Adriana: I was first inspired by the monochromatic pictures of the time period when we meet the first character Esther. Also, I wanted to show in color from where that initial passion/inspiration for something might grow. In this case the life-giving water and fluttering morpho butterflies. In my mind it serves as a core of curiosity and as we progress in the story and the lives of the girls and later women, color is added to represent growth of knowledge, inspiration, and passion. We see that our characters have the power to dream up and create what they see for themselves and it is full of life. For me, the pop and added color are a type of heartbeat throughout that each generation shares.
What kind of research did you do in order to complete each of your parts in this book?
Monica: My research was all about memory—sifting through stories that my mother told me, about her mother’s turquoise room, and her childhood, and visits to Piura with my mother as a child. My mother’s immigrant stories about coming north, and the way her mother’s creativity was expressed. All while surrounded by my mother’s paintings, and Esther’s truly magical map of South America—drawn when she was only eleven, that hangs in my home. I consulted with my tias, who were more than generous with timelines. I gathered so many photos and images for Adriana.
Adriana: I had the opportunity to speak with Monica and she shared with me her family’s photos, artwork, and mementos. I got to hear and see her connection to them and that was a big inspiration to me when developing the images for the story. So letting the feel of these source materials guide me, I then asked friends and family to pose for me for physical reference to realize the scenes of the story. I also checked out lots of books from the library.
What has been the greatest challenge of this project?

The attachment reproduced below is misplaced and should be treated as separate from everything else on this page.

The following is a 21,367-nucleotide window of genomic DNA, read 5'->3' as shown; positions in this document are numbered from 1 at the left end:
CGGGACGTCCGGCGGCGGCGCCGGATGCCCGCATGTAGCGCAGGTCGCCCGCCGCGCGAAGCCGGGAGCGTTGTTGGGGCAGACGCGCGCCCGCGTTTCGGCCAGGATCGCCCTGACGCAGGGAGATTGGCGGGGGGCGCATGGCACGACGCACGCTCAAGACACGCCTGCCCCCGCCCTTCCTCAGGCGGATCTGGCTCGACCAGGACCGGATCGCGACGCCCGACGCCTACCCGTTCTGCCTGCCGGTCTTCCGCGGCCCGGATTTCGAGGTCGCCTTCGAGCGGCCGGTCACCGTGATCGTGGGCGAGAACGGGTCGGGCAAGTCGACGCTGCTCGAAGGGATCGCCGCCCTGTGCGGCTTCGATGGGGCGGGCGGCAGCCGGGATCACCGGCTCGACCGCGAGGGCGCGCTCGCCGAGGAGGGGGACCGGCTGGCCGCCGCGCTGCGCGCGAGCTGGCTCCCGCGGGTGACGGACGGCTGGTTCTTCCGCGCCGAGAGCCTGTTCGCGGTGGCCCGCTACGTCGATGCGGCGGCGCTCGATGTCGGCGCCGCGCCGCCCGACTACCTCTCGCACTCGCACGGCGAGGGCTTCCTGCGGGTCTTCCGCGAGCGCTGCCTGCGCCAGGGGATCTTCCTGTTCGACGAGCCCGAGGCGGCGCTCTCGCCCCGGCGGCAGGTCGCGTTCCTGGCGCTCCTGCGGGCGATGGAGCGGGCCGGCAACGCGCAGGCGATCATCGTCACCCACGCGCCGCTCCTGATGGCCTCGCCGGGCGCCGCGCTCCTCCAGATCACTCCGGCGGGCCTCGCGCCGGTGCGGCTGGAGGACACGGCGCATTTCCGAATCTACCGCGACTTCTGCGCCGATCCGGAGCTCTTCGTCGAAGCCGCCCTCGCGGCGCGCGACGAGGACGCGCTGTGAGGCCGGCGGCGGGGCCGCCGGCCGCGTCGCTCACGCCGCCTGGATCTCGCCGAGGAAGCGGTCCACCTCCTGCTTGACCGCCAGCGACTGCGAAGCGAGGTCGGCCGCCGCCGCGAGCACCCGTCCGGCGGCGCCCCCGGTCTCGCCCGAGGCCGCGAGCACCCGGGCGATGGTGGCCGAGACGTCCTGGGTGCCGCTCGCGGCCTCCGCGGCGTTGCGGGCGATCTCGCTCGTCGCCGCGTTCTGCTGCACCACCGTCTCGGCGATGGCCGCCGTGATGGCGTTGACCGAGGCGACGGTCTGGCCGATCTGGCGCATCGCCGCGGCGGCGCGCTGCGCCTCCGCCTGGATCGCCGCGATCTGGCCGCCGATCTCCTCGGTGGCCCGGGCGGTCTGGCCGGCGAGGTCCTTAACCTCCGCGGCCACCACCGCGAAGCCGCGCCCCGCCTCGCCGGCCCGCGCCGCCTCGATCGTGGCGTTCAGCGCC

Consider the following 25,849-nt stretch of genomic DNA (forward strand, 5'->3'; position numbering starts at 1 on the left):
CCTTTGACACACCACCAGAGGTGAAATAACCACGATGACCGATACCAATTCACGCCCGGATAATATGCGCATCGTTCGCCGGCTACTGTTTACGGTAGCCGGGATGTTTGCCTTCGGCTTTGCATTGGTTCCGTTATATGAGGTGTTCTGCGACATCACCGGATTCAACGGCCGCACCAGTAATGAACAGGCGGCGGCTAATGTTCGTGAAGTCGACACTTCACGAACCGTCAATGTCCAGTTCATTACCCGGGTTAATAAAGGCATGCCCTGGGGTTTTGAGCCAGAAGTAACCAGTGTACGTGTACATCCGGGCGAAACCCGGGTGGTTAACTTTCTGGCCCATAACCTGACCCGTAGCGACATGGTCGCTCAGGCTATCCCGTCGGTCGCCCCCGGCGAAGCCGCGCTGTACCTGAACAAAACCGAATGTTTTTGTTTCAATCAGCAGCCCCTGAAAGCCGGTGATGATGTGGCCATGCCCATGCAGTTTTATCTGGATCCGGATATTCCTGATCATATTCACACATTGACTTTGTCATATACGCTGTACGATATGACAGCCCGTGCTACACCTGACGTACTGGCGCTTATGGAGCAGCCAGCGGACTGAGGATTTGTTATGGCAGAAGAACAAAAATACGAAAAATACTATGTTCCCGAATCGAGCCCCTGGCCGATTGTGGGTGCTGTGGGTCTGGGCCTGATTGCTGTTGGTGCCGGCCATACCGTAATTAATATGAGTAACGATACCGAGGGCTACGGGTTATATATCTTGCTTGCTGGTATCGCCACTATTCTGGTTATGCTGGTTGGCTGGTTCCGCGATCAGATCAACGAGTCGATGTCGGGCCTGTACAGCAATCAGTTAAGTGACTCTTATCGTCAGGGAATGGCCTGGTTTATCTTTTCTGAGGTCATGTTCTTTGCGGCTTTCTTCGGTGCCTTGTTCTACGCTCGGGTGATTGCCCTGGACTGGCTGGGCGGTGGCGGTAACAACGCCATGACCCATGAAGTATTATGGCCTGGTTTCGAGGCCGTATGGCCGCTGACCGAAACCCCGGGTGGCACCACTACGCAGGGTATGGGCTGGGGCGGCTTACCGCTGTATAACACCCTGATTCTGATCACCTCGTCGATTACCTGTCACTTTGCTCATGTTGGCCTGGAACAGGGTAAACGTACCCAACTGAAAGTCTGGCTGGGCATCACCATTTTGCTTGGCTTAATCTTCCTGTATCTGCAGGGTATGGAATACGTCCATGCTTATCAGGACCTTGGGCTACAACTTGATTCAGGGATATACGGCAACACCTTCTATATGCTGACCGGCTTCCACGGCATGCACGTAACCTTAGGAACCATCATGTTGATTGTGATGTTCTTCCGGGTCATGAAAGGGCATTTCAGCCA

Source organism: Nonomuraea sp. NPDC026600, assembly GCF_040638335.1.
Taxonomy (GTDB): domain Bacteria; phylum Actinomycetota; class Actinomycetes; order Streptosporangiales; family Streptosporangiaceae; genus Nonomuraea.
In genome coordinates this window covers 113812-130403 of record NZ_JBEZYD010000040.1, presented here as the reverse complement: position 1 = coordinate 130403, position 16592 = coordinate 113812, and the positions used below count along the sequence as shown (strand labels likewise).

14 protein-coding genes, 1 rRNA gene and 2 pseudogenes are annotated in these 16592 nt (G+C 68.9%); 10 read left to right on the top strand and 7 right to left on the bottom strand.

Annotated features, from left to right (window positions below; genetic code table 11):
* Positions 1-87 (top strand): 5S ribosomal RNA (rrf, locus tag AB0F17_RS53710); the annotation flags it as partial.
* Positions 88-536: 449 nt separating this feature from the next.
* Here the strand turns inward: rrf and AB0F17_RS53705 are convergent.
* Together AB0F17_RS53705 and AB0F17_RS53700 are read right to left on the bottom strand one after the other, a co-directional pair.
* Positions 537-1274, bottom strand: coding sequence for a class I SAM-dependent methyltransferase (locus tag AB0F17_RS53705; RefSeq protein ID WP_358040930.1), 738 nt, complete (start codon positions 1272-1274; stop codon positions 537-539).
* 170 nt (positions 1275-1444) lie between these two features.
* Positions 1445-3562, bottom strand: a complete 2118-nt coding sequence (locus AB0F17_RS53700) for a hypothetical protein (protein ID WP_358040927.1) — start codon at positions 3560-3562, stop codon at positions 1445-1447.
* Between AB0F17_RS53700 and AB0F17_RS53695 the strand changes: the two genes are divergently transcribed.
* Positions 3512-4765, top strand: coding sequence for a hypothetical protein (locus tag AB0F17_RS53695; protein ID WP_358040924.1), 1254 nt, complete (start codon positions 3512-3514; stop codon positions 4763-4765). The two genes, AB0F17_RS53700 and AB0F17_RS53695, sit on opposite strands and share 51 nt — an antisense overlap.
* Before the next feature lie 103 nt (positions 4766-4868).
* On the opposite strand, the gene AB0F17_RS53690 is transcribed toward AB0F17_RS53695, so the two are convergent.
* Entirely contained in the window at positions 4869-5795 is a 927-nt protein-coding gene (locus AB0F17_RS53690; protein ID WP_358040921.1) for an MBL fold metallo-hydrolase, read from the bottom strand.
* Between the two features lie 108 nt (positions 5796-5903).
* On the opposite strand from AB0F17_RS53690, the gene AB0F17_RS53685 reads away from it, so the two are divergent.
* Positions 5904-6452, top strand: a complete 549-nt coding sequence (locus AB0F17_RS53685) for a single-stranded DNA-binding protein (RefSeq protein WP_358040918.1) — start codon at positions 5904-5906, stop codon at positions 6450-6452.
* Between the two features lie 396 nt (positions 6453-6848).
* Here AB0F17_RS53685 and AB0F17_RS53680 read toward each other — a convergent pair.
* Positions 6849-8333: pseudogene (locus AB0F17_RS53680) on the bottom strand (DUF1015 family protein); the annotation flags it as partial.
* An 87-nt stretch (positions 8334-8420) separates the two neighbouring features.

Monica: The greatest challenge was beginning! I carried the idea in my mind for months before I could write the first word. In fact, before I could begin, I painted a picture of a daughter and grandmother flying through the air. I took Lynda Barry’s advice from her magnificent book Syllabus: Notes from an Accidental Professor, and I started drawing with stick figures so as not to be intimidated. Then added color. Somehow, using my mother and grandmother’s medium of art, I was freed up to use mine—words.
Adriana: The passage of time that occurs in The Turquoise Room was the greatest challenge for me with this project. The story spans over four generations of dreams so to illustrate the characters growing into women was very involved. I decided to use identifying signifiers for each character so that we could recognize them as they got older. I wanted to make sure I kept their essence throughout as well as show the imprint that the previous generation had on the next. I hope I was able to accomplish that through details, use of color, and symbolism in the illustrations.
The passing of inspiration and encouragement to dream from generation to generation is such a beautiful part of this narrative. Did you two discuss specific visual elements to incorporate in order to convey that?
Monica: Ever since I saw Adriana Garcia’s work in San Antonio, it had been my dream to work with her. And this is a book about dreams, so it was perfect. She was my first and only choice, from the start. Adriana’s art is ephemeral and powerful, and holds such emotional resonance for me. I’m just going to go ahead and say that she is one of the most gifted artists I’ve ever worked with, and this one of my most beautiful books—and given the subject matter, the closest to my heart. In fact, I feel like I put my love for my mother and grandmother and this beautiful fragile life in Adriana’s hands, and they were in safe keeping. The book was created with love.